Analysts claim North Korea has been
exploiting satellite deception to test sections of a so-called
"monster" missile as it prepares for a sanctions-breaking launch on
the eve of a significant domestic event.
Pyongyang has conducted a total of
nine nuclear tests this year, according to experts, in an effort to complete a
laundry list of strategic weapons laid forth by leader Kim Jong Un.
The Hwasong-17, called a "monster missile" and initially revealed at a parade in October 2020, is one of the top priorities. It is an intercontinental ballistic missile (ICBM) that can carry multiple warheads.
Although it has never been fired, Washington reported on Thursday that Pyongyang had recently tested sections of it while disguised as a satellite.
North Korea has been abiding by a
self-imposed ban on long-range and nuclear weapons testing, but with talks
deadlocked and sanctions still in place, it appears to be on the verge of
"I believe the moratorium has come to an end. We can anticipate a return to ICBM testing "Ankit Panda, a security analyst based in the United States, agreed.
The Hwasong-17, possibly the technology to "carry and deliver multiple warheads," was likely the subject of reported "reconnaissance satellite" components tests on February 27 and March 5, he said.
"Despite testing ICBMs capable of ranging the United States three times, North Korea has never proved the latter capacity," he claimed.
Escalation is a cycle that repeats itself.
North Korea's increased ambition to test an ICBM comes at a critical juncture in the region, as South Korea prepares to elect a new, more hawkish president, conservative Yoon Suk-yeol.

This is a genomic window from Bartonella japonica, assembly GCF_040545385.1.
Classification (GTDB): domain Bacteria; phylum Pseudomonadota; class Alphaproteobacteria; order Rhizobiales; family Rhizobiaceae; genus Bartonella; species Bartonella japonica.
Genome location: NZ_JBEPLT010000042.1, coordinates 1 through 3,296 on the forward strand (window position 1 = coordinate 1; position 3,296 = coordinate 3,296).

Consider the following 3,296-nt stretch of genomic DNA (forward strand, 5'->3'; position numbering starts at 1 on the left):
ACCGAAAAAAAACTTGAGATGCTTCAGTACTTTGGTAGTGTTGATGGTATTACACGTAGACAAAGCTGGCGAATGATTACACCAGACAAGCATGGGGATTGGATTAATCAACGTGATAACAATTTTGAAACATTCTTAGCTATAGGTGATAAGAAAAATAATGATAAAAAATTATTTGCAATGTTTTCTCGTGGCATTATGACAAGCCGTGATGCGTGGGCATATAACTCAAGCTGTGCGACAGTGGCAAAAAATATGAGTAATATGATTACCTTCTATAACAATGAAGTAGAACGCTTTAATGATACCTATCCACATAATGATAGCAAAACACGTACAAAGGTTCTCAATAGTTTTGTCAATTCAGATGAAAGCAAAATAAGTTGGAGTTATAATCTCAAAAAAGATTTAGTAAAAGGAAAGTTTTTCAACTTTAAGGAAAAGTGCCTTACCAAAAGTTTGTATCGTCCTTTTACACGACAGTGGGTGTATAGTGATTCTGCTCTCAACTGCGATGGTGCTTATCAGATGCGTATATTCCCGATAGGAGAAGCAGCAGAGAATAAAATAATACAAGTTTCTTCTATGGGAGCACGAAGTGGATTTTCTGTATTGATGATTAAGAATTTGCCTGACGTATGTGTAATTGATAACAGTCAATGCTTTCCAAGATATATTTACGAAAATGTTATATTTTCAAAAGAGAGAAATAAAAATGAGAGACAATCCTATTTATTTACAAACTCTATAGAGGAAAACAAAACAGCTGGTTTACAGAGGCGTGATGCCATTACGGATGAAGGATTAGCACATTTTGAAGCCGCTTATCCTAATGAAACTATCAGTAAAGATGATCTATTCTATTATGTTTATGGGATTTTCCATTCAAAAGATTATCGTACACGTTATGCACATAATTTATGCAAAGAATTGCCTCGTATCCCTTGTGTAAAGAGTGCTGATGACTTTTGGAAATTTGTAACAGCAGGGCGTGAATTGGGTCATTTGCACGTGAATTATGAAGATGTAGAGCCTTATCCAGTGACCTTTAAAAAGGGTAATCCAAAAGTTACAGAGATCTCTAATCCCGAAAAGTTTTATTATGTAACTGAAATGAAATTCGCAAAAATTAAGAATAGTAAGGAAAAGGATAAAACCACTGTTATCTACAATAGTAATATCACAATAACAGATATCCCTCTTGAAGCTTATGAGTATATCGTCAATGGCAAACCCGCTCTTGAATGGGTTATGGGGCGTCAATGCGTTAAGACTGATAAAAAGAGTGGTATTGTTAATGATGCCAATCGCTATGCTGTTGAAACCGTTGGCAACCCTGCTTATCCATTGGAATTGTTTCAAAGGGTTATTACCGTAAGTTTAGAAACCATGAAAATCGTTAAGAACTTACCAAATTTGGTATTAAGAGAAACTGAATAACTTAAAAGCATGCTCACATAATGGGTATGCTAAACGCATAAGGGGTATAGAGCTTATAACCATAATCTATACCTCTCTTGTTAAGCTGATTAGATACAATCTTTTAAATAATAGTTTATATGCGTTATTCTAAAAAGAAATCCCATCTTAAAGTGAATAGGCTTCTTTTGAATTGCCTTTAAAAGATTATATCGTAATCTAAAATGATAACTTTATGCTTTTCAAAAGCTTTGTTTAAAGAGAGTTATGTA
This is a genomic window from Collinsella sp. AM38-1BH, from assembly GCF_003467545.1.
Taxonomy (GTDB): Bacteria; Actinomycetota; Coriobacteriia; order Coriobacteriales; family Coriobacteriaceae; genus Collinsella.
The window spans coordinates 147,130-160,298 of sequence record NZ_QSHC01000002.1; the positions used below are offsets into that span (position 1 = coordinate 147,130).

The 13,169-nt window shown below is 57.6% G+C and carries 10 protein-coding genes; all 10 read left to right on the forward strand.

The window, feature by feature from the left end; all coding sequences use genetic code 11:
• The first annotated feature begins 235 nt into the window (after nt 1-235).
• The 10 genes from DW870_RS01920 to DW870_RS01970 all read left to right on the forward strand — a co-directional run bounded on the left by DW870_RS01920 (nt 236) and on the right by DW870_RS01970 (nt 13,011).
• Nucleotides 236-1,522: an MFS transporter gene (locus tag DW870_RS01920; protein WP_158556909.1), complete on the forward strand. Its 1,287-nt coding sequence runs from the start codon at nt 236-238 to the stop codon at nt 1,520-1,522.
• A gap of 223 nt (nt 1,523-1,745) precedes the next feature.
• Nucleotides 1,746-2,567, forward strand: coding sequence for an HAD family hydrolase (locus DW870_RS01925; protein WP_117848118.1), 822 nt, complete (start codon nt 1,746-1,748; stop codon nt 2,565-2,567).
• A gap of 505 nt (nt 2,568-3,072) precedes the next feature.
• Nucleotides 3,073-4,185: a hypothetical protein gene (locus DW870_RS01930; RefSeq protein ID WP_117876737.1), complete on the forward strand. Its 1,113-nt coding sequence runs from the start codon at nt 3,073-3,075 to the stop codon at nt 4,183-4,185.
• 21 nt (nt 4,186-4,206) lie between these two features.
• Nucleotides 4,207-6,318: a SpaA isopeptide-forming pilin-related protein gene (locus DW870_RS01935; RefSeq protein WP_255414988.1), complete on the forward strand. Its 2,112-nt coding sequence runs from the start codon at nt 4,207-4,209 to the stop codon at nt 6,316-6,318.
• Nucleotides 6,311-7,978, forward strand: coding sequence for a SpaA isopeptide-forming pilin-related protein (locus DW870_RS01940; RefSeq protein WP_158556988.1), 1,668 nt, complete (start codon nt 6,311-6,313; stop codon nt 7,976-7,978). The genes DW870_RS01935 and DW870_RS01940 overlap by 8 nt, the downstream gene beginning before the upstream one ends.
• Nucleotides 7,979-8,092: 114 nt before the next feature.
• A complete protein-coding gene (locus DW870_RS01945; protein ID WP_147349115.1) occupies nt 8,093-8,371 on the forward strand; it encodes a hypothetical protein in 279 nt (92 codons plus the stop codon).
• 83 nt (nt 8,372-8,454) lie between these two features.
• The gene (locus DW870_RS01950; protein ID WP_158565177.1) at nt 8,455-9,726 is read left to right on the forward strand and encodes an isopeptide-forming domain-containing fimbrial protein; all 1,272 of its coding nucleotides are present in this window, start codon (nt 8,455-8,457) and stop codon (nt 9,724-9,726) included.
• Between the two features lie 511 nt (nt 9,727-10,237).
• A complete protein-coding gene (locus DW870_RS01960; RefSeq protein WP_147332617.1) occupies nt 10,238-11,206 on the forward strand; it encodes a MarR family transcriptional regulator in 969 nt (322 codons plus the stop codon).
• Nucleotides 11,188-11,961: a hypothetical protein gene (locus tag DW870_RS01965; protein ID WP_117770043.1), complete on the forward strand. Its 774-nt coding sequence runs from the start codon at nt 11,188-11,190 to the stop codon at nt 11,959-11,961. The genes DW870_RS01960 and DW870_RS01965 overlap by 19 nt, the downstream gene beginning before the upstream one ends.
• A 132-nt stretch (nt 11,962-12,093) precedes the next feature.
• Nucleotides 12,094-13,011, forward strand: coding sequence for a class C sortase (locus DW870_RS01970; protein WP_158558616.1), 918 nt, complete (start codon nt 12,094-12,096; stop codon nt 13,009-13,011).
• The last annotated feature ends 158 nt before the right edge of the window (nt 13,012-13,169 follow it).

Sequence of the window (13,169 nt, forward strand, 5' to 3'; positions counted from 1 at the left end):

After five years under dovish liberal President Moon Jae-in, Yoon, who has threatened Pyongyang with a pre-emptive strike and promised to urge "rude child" Kim to behave, is likely to take a harsh approach with the North.
However, according to Yang Moo-jin, a professor at the University of North Korean Studies, this method is likely to result in a cycle of escalation, escalating tensions.
New sanctions will be imposed in response to the launches, which "Pyongyang is likely to retaliate by test-firing more missiles."
According to Leif-Eric Easley, a professor at Ewha University in Seoul, North Korea suspended its missile tests to "create room for negotiation and avert harsher penalties," but continued to work on diversifying their missiles.
he stated, "such weapons must be tested in order to assure accuracy and reentry capabilities,"
According to Ahn Chan-il, a North Korean studies professor, masking these as satellite tests can allow them "buy time" to create what they need to launch an ICBM.
Pyongyang also has a deadline: in April, the country's founding leader and Kim's grandfather, Kim Il Sung, will celebrate his 110th birthday, and Pyongyang loves to commemorate important domestic milestones with military parades or launches.
"It's quite possible that North Korea will test-fire an intercontinental ballistic missile on April 15 to commemorate Kim Il Sung's birthday," Ahn added.